January 2017 Land Expo Review20 Feb 2017, Posted by Kansas Land Value in
I recently attended the People’s Company 10th annual Land Investment Expo in Des Moines, Iowa along with 600 of my closest friends. In all seriousness, this is a fantastic day with a variety of speakers and topics ranging from the Land Conservancy to used farm equipment values to economic forecasts of various markets. As is true with many events such as this, one of the primary values is the networking with other brokers, land owners, farm operators, crop insurance agents—all of the people who thought this might be an interesting event.
Land values in the U.S. saw an extremely bullish run-up shortly after the 2009 recession and continued until 2013-14, and have turned to a softening mode since. This is a broad generalization depending on geography and the quality of the soil—the more productive land has seen less of an impact than the more marginal soils, and location is always a factor, whether it be proximity to a community or proximity to a grain facility, or a number of strong farm operators nearby. If you look deep enough, there are always good reasons why some land sells for a better price than other land.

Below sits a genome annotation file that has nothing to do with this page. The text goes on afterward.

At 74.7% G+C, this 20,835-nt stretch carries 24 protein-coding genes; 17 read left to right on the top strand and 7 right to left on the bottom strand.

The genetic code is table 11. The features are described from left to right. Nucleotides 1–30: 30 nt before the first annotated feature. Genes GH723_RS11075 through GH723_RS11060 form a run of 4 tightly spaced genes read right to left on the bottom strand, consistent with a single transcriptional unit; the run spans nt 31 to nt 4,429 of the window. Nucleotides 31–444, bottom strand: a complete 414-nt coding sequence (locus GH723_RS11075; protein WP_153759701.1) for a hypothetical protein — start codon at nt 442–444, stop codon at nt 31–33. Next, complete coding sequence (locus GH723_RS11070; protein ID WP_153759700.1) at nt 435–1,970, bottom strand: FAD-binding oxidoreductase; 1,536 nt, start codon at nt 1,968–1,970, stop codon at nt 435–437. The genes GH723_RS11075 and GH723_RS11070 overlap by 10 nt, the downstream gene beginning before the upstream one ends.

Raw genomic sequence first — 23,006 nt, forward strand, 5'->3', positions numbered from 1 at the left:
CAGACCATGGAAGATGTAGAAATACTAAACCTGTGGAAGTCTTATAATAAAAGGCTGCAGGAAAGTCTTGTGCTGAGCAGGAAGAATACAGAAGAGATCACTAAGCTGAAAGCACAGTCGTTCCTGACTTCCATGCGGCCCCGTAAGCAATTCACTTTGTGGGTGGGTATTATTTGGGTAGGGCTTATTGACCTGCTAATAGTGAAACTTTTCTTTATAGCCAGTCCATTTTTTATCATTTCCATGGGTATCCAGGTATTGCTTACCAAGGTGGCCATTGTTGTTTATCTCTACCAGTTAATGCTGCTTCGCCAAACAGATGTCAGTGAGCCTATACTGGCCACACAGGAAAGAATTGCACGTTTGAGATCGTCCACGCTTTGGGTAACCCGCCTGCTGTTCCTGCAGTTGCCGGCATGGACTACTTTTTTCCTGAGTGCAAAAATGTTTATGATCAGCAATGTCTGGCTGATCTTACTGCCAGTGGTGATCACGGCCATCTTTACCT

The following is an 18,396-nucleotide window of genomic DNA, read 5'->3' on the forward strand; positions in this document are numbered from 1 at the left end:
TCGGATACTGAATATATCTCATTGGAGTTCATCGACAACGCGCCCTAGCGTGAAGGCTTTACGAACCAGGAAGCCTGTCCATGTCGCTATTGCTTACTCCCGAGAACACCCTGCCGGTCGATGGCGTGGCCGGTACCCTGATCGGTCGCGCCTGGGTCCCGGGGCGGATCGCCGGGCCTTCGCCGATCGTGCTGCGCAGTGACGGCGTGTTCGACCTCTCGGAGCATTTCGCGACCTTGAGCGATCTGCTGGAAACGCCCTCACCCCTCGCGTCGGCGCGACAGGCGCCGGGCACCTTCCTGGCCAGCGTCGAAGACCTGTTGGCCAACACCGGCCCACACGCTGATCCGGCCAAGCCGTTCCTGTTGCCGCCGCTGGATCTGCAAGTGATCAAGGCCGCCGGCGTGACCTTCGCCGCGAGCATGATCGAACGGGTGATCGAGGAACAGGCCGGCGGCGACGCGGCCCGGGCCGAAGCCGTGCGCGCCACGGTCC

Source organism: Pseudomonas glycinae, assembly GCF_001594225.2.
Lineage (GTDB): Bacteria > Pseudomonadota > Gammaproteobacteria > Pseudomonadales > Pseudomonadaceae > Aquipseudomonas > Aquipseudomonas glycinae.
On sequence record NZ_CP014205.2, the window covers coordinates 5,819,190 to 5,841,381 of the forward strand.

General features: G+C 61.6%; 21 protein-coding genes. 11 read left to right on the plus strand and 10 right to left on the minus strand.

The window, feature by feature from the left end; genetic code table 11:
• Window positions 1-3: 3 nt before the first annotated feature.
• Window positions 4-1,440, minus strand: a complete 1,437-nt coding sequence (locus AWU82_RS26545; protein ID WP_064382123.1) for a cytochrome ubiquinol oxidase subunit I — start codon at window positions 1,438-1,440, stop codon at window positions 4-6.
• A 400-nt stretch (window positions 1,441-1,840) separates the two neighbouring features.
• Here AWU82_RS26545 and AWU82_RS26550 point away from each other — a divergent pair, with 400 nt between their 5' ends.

One of the takeaways from the conference was the long term value in owning farmland. For the most part, the people who attend this conference are not land flippers—they are not buying land to hope to sell it next year or the year after for a significant profit. That’s just not the way land works for most people. It is usually viewed as a long term investment. One of the presenters, Bruce Sherrick, from TIAA Center for Farmland Research at the University of Illinois presented some extremely useful and enlightening information to confirm the returns land has provided over the past 45 years. The chart “Farmland: time and holding periods” shows this very well.
There is an old axiom in real estate that I heard many years ago that “time cures all mistakes in real estate.” While none of us wants to make a mistake, even buying land in the mid 1980’s, which was the absolute worst time to buy, still would have worked out pretty well if you were in it for the long haul, meaning at least 10 years. For any other time to buy land, the investment performed very well when compared to other measures such as the S&P 500, gold, AAA bonds, and 30 year mortgages. Judging from the charts provided by Sherrick, a good portfolio would include investments in farm land, the NASDAQ, and REITs. The beauty of farm land is that it is always there, you can touch it and see it, and like they say, “we’re not making any more of it”.